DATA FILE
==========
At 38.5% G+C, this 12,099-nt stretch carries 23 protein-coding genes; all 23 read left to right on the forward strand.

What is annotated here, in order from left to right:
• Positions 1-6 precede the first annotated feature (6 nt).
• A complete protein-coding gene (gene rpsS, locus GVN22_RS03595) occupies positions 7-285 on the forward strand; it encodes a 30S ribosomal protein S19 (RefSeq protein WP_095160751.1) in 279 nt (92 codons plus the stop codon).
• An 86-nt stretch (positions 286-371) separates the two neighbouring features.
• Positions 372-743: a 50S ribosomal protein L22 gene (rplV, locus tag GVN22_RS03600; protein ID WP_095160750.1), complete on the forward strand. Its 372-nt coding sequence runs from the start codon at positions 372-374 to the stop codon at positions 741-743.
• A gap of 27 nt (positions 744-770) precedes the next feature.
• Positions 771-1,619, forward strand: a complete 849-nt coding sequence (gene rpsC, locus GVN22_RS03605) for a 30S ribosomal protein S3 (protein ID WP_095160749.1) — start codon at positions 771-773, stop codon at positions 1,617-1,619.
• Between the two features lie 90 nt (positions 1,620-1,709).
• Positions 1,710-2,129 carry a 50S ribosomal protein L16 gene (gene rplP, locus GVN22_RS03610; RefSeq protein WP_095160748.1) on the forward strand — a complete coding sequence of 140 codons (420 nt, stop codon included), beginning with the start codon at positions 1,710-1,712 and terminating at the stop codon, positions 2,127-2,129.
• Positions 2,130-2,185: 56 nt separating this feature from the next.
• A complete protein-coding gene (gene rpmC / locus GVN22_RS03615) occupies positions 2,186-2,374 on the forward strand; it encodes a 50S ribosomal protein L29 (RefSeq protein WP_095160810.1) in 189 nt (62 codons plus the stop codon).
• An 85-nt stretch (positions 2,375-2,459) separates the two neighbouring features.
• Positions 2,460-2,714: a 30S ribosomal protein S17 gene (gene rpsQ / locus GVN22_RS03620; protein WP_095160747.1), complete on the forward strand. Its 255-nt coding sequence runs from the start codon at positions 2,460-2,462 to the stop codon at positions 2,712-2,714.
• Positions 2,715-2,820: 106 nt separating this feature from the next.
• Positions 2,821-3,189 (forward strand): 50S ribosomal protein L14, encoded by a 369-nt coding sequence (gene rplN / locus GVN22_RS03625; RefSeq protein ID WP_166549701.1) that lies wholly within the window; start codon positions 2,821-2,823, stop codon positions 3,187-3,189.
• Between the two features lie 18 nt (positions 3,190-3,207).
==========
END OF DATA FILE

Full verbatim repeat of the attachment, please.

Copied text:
At 38.5% G+C, this 12,099-nt stretch carries 23 protein-coding genes; all 23 read left to right on the forward strand.

What is annotated here, in order from left to right:
• Positions 1-6 precede the first annotated feature (6 nt).
• A complete protein-coding gene (gene rpsS, locus GVN22_RS03595) occupies positions 7-285 on the forward strand; it encodes a 30S ribosomal protein S19 (RefSeq protein WP_095160751.1) in 279 nt (92 codons plus the stop codon).
• An 86-nt stretch (positions 286-371) separates the two neighbouring features.
• Positions 372-743: a 50S ribosomal protein L22 gene (rplV, locus tag GVN22_RS03600; protein ID WP_095160750.1), complete on the forward strand. Its 372-nt coding sequence runs from the start codon at positions 372-374 to the stop codon at positions 741-743.
• A gap of 27 nt (positions 744-770) precedes the next feature.
• Positions 771-1,619, forward strand: a complete 849-nt coding sequence (gene rpsC, locus GVN22_RS03605) for a 30S ribosomal protein S3 (protein ID WP_095160749.1) — start codon at positions 771-773, stop codon at positions 1,617-1,619.
• Between the two features lie 90 nt (positions 1,620-1,709).
• Positions 1,710-2,129 carry a 50S ribosomal protein L16 gene (gene rplP, locus GVN22_RS03610; RefSeq protein WP_095160748.1) on the forward strand — a complete coding sequence of 140 codons (420 nt, stop codon included), beginning with the start codon at positions 1,710-1,712 and terminating at the stop codon, positions 2,127-2,129.
• Positions 2,130-2,185: 56 nt separating this feature from the next.
• A complete protein-coding gene (gene rpmC / locus GVN22_RS03615) occupies positions 2,186-2,374 on the forward strand; it encodes a 50S ribosomal protein L29 (RefSeq protein WP_095160810.1) in 189 nt (62 codons plus the stop codon).
• An 85-nt stretch (positions 2,375-2,459) separates the two neighbouring features.
• Positions 2,460-2,714: a 30S ribosomal protein S17 gene (gene rpsQ / locus GVN22_RS03620; protein WP_095160747.1), complete on the forward strand. Its 255-nt coding sequence runs from the start codon at positions 2,460-2,462 to the stop codon at positions 2,712-2,714.
• Positions 2,715-2,820: 106 nt separating this feature from the next.
• Positions 2,821-3,189 (forward strand): 50S ribosomal protein L14, encoded by a 369-nt coding sequence (gene rplN / locus GVN22_RS03625; RefSeq protein ID WP_166549701.1) that lies wholly within the window; start codon positions 2,821-2,823, stop codon positions 3,187-3,189.
• Between the two features lie 18 nt (positions 3,190-3,207).